Day 23: Galax-E-Mail

Posted: 2010/12/02 in Indie Games

I’m purchasing an Xbox Live Indie Game every day, seeking out the quality titles that got lost in the shuffle and no longer appear in the top 50 downloads. Today is day #23, and today’s game is “Galax-E-Mail”.

You want to talk about your fanciful premises, Galax-E-Mail posits a universe where emails are sent through wormholes from the sender to the receiver, and brave starship pilots have to shepherd each email to safety between them. Whether the premise rubs your charm factor the right way or not, the gameplay has a lot going for it.

There are a lot of things that set this game apart for me. In Galax-E-Mail you not only have to pick up and deliver email, but (perhaps in a nod to Crazy Taxi) you have to find the path through to the destination wormhole guided by an ever-present arrow. However, there is a maze element to that pathfinding, as what appears to be the most direct route could be a dead-end, forcing you to double-back and figure out the correct path, all the while being attacked from all sides. I also really liked how the game set the skill level by asking you after successful completion of a level whether the skill level was too easy, too hard, or just about right, something I would like to see other games experiment with (if you’ve never played a game before, how the heck are you supposed to know what skill level to set it at?).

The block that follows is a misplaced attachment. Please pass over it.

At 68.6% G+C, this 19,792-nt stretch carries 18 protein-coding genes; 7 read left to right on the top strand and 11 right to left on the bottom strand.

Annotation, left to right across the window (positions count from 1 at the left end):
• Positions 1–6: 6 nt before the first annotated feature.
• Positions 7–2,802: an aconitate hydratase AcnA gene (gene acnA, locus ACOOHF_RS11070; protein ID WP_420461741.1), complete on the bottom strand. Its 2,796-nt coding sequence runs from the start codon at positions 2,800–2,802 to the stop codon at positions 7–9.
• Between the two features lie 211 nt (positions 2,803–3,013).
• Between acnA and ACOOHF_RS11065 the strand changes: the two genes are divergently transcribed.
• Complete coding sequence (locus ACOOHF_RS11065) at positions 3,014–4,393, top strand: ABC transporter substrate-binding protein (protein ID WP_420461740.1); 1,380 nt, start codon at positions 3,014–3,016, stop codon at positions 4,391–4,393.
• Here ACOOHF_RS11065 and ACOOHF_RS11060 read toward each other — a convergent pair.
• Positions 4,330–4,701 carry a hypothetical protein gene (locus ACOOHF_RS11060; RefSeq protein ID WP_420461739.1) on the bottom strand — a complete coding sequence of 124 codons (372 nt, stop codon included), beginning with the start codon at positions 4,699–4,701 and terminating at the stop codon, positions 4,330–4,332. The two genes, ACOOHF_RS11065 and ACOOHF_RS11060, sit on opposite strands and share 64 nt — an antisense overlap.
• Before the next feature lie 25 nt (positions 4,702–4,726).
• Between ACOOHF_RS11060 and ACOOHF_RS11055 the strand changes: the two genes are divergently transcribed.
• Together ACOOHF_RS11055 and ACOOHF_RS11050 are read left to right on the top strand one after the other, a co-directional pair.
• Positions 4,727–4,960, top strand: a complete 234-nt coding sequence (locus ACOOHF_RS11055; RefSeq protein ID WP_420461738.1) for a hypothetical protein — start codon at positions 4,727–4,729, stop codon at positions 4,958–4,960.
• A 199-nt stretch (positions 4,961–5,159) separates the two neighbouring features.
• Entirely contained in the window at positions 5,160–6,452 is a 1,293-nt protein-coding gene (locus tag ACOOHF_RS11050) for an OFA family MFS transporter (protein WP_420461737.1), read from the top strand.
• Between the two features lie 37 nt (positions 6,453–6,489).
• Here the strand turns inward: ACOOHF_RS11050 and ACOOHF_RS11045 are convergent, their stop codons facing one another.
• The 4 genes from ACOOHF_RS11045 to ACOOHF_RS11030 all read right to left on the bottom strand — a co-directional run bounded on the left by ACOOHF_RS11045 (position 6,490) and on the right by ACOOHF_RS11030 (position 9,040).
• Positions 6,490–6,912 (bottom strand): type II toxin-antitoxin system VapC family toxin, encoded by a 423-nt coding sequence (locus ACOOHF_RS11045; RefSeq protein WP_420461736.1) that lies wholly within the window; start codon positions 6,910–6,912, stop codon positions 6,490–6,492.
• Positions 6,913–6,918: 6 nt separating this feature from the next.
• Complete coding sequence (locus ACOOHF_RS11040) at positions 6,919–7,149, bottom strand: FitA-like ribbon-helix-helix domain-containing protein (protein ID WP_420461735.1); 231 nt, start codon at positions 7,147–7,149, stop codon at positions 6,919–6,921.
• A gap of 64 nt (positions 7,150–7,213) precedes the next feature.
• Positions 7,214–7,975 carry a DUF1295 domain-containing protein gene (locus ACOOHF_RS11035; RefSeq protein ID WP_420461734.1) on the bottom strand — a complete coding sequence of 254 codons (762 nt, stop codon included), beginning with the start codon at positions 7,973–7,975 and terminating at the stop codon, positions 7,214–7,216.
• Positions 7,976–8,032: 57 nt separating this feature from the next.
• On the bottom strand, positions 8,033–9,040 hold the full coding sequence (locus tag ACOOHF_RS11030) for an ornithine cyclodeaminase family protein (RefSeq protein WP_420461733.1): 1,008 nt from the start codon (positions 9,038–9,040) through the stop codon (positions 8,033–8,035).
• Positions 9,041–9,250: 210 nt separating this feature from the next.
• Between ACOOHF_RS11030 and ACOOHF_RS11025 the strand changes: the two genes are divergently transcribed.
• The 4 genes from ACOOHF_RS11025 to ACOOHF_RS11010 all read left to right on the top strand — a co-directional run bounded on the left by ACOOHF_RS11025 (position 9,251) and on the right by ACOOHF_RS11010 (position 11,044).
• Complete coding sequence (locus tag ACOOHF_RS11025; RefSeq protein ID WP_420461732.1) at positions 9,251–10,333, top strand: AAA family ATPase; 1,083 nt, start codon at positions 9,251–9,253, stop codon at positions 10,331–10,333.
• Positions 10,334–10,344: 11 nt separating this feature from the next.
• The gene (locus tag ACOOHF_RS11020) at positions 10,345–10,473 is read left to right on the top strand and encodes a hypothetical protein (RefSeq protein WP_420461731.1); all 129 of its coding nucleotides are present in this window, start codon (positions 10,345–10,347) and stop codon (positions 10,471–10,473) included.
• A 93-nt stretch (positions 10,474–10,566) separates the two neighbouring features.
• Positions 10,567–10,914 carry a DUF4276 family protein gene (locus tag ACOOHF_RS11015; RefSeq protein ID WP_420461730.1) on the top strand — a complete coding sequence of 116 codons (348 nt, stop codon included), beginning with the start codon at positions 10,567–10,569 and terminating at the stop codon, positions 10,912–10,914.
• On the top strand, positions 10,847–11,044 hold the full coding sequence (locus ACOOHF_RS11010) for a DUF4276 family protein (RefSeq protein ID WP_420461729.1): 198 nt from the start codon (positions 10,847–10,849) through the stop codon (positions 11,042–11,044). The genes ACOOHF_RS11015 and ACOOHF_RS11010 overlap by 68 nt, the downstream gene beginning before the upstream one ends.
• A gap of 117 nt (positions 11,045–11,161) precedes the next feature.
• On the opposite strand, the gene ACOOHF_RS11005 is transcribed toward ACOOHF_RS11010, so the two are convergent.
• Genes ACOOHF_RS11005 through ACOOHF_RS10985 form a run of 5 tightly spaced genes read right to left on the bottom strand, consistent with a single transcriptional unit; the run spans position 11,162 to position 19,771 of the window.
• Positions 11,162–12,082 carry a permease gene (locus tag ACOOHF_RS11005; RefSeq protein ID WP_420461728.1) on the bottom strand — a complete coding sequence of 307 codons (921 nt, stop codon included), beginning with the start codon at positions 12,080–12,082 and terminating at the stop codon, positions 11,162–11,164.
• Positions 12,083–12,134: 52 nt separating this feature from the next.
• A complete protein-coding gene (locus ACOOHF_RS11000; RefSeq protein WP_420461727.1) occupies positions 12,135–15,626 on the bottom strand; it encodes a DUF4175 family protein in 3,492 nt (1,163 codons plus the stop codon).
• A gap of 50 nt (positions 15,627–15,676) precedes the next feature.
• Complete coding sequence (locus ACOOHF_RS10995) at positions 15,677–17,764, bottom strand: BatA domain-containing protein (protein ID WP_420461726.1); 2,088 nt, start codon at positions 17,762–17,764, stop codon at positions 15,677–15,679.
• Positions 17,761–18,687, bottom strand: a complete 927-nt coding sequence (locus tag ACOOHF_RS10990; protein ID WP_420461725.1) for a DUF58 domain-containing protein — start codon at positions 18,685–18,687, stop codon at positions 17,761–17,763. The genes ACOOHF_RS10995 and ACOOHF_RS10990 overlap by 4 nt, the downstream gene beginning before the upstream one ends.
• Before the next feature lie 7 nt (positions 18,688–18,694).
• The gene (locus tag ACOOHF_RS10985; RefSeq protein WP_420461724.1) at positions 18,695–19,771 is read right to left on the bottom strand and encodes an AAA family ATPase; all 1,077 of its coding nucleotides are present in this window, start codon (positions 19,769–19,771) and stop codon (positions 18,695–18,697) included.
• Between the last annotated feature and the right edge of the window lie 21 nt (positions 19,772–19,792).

Galax-E-Mail also has several unique elements introduced in the power-up system, everything from extra ships that fly around you and help you on both defence and offence to power-ups that look like a question mark and introduce unpredictable results (such as reversing your controls). Your fighter also has the ability to morph between three forms, with variable amounts of speed and power with each one (more power = less speed, and vice versa).

The core gameplay element is that of a twin-stick shooter, but this can’t be mistaken for Geometry Wars or I MAED A GAM3 W1TH Z0MB1ES!!!1, due to the pathfinding/maze elements, the Crazy Taxi-esque pickup and delivery elements, the “extra ships” element that reminds me of Galaga, the ship transformation element that harkens back to the Mmrnmhrm X-Form from the classic computer (and Sega Genesis) game Star Control, and a great variety amongst the power-ups.


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